In Private Letter Ruling 201648007 (released Nov. 25, 2016), a taxpayer and his spouse requested a ruling on the division of a qualifying charitable remainder unitrust (CRUT) into two CRUTS pursuant to a divorce settlement agreement.
The taxpayer created a CRUT (original CRUT), taking a deduction for the remainder interest (and not the income interest). The PLR didn’t specify who was the income beneficiary of original CRUT or who made the initial contributions to original CRUT. Sadly, the taxpayer and his spouse agreed to a divorce after the creation of the original CRUT, and pursuant to the divorce settlement agreement, the original CRUT was to be divided into two new CRUTS (“Taxpayer’s trust” and “Taxpayer’s spouse’s trust”).
Taxpayer’s trust and Taxpayer’s spouse’s trust planned to be identical to the original CRUT with the following exceptions: (1) the taxpayer and his spouse wouldn’t have an interest in each other’s trust, (2) the taxpayer and his spouse would each be the sole non-charitable beneficiary of their respective trust, and (3) after the death of the taxpayer or his spouse, the balance remaining in each’s respective trust would be distributed to the charitable beneficiaries designated by the taxpayer or his spouse.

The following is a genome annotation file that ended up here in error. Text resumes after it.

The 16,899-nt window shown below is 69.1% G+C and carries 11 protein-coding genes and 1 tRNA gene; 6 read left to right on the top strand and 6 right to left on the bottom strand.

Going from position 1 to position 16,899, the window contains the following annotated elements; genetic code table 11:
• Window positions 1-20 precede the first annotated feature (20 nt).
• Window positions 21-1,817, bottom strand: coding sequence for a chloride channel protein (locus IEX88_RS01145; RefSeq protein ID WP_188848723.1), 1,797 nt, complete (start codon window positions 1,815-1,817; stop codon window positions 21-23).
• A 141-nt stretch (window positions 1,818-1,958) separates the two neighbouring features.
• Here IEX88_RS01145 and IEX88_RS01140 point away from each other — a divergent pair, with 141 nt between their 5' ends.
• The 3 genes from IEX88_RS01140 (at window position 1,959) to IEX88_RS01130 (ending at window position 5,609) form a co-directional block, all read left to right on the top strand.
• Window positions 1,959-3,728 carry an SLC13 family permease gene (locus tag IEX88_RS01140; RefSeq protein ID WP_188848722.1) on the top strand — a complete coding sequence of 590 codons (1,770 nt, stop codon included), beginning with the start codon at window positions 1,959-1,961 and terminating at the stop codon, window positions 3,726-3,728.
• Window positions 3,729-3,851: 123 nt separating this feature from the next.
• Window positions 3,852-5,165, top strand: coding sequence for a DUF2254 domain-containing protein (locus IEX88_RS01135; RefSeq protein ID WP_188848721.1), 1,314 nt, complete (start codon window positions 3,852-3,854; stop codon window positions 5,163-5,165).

CRUT Requirements Met
The IRS held that since Taxpayer’s trust and Taxpayer’s spouse’s trust each met the requirements for a CRUT under Internal Revenue Code Section 664(d)(2), the division of the original CRUT into two new CRUTs wouldn’t cause any of the CRUTs to fail to qualify as CRUTs. The ruling is very sparse on this point other than listing out the requirements for a CRUT.
No Additional Taxes
Additionally, the IRS ruled that there was no income, estate, gift or excise taxes caused by the division of the original CRUT into two new CRUTs. Most notably, the taxpayer and his spouse will each be deemed the transferor of their respective new CRUTs. Thus, all of the assets of their respective CRUTs will be includible in their respective estates because they each retained: (1) the right to the income for their respective lives, and (2) the right to designate the charitable beneficiaries. Since these are split-interest charitable trusts, the taxpayer and his spouse will each be entitled to an estate tax charitable deduction for the amount passing to charity at their respective deaths.